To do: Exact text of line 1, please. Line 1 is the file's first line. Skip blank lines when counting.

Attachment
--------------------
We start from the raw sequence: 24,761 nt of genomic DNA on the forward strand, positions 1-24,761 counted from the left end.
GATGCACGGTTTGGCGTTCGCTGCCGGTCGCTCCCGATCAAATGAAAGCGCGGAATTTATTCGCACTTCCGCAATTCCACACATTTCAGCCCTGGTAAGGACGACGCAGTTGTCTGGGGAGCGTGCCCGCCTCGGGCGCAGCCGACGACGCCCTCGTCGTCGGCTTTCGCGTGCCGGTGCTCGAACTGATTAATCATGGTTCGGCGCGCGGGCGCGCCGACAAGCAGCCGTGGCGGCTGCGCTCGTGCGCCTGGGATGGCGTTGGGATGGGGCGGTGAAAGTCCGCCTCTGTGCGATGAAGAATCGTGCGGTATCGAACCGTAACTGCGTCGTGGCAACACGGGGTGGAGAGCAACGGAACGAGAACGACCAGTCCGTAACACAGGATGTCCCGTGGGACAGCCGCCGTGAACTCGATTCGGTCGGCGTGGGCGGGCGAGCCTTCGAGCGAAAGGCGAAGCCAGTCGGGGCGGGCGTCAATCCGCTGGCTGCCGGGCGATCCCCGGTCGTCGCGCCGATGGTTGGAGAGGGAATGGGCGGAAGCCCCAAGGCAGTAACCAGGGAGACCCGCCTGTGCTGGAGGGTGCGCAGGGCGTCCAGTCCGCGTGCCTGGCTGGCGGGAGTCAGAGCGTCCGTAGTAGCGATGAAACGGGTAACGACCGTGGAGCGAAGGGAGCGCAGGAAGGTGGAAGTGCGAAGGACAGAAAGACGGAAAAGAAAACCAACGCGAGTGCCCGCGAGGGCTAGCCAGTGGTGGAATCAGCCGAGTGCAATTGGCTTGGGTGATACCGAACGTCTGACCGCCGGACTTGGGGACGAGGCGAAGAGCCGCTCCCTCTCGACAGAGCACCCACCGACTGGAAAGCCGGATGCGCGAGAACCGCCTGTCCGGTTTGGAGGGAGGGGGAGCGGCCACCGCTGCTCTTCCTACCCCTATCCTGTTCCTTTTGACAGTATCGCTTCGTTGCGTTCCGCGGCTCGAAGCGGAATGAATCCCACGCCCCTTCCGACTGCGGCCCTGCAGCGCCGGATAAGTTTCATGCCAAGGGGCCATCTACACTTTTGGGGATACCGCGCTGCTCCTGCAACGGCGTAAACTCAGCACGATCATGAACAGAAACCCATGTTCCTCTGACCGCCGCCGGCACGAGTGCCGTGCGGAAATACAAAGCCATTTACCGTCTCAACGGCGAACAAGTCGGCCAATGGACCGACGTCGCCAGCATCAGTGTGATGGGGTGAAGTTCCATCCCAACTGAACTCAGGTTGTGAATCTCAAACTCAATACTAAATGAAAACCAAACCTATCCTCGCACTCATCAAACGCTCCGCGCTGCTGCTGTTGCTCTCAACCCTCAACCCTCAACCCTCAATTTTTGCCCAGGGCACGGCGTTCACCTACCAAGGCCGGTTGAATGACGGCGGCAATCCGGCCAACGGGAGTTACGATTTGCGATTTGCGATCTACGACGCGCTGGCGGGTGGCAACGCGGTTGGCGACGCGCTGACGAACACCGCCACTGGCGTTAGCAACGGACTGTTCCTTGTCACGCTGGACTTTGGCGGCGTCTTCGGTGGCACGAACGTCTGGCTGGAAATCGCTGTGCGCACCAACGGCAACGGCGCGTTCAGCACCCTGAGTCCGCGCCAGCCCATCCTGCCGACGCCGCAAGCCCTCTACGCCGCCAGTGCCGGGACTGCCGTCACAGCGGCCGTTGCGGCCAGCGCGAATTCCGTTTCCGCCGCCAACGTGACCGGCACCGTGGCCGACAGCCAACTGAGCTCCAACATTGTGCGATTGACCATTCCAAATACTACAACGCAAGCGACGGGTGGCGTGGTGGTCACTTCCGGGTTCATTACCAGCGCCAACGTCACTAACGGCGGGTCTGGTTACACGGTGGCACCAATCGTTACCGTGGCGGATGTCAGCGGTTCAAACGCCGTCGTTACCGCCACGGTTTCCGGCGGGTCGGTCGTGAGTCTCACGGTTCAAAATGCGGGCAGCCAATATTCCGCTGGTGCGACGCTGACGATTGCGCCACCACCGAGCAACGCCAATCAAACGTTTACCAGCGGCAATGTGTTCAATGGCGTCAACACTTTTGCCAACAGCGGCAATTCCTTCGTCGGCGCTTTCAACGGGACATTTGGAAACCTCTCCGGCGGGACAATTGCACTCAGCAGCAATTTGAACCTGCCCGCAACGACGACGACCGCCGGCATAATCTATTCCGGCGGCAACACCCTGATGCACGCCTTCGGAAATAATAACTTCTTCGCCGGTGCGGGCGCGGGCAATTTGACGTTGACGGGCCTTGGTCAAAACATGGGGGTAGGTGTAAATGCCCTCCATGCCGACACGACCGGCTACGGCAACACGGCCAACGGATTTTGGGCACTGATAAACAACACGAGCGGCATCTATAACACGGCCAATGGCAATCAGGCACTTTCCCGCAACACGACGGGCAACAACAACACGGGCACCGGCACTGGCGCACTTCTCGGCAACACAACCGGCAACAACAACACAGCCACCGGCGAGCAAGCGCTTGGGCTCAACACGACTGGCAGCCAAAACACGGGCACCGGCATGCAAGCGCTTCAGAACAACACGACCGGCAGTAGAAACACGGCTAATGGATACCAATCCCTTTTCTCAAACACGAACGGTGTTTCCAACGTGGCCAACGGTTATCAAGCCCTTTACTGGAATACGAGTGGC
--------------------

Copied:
We start from the raw sequence: 24,761 nt of genomic DNA on the forward strand, positions 1-24,761 counted from the left end.